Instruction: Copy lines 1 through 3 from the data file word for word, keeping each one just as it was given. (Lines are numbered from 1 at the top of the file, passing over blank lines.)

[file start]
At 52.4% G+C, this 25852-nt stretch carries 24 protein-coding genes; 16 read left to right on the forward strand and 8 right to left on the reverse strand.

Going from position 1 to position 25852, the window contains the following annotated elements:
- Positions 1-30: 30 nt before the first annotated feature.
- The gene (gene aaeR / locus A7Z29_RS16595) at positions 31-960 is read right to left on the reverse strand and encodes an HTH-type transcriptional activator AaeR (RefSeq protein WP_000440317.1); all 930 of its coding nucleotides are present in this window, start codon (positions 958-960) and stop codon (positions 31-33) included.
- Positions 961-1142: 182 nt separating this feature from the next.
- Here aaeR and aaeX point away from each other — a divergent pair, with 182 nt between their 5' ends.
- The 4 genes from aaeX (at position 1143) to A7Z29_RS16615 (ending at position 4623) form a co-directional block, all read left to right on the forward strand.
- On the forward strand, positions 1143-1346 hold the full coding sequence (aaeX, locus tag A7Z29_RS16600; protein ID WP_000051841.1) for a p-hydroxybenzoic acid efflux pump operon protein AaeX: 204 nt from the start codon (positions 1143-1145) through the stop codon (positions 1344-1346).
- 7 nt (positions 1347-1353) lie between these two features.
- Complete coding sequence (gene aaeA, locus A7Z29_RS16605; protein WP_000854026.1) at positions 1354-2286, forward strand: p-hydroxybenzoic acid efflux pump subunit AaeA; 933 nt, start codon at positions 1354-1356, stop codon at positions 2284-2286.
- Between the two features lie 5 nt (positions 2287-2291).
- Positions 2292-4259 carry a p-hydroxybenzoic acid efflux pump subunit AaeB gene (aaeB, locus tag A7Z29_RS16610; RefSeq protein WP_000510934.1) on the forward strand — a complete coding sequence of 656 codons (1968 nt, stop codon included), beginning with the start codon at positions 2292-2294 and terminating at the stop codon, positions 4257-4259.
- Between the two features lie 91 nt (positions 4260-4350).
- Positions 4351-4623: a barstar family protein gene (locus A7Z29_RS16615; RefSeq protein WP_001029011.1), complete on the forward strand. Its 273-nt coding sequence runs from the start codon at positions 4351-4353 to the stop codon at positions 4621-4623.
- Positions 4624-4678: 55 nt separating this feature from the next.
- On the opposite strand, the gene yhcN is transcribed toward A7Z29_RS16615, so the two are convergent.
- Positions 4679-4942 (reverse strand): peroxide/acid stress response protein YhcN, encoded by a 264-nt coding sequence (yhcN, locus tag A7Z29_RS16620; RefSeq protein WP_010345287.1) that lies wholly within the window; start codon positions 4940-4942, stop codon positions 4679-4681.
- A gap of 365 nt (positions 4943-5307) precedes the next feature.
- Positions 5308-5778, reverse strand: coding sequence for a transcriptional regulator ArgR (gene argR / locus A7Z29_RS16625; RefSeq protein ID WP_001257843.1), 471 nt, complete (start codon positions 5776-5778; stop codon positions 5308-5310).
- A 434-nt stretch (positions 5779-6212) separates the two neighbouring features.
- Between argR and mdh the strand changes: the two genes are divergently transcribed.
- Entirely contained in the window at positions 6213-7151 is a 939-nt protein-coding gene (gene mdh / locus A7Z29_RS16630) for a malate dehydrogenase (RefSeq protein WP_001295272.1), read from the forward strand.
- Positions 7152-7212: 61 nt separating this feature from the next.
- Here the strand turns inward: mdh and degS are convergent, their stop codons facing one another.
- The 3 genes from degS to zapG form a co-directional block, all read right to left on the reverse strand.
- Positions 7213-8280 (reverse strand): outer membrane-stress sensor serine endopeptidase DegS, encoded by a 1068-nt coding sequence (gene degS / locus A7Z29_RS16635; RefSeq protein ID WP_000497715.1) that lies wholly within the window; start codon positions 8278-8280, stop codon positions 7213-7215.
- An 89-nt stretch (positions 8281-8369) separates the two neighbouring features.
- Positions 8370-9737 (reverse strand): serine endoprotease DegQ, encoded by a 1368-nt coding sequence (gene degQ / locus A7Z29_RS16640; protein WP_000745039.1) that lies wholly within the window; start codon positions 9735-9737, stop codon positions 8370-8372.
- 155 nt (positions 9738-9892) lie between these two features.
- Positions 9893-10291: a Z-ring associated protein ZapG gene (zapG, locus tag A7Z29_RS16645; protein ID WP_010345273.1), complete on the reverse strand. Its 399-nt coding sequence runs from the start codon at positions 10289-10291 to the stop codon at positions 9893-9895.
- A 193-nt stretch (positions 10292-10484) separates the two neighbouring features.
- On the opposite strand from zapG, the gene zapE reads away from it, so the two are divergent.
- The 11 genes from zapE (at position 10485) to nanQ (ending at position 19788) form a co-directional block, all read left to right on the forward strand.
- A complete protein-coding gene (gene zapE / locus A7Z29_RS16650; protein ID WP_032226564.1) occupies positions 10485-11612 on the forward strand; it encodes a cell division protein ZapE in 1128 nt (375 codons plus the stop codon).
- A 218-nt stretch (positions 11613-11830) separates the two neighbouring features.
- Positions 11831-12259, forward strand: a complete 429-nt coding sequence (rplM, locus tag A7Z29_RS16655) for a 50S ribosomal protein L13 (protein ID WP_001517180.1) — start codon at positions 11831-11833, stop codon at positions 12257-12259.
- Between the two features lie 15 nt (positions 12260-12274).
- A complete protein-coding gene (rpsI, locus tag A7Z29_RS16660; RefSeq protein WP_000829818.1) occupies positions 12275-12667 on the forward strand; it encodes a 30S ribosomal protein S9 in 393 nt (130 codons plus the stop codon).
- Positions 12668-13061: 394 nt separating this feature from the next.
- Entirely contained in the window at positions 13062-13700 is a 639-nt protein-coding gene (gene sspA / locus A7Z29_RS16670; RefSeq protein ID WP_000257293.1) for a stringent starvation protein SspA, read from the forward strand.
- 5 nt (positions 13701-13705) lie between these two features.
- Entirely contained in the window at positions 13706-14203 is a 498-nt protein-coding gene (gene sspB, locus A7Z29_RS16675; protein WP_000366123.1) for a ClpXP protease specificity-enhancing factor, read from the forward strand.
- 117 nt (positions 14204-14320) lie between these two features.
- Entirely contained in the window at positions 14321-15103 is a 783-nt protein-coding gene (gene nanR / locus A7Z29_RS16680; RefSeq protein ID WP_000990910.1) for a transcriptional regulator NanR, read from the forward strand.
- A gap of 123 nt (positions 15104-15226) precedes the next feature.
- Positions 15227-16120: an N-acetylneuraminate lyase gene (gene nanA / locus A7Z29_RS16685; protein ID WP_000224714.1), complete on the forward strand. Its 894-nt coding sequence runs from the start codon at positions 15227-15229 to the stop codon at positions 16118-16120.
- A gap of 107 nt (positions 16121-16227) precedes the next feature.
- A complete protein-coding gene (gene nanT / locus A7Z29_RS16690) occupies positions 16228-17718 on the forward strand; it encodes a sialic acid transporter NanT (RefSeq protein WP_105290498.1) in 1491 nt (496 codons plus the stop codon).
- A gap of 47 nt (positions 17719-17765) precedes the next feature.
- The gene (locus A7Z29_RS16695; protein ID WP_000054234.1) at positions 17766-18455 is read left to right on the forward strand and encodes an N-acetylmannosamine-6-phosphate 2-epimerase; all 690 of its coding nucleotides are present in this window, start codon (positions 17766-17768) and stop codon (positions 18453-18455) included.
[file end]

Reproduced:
At 52.4% G+C, this 25852-nt stretch carries 24 protein-coding genes; 16 read left to right on the forward strand and 8 right to left on the reverse strand.

Going from position 1 to position 25852, the window contains the following annotated elements:
- Positions 1-30: 30 nt before the first annotated feature.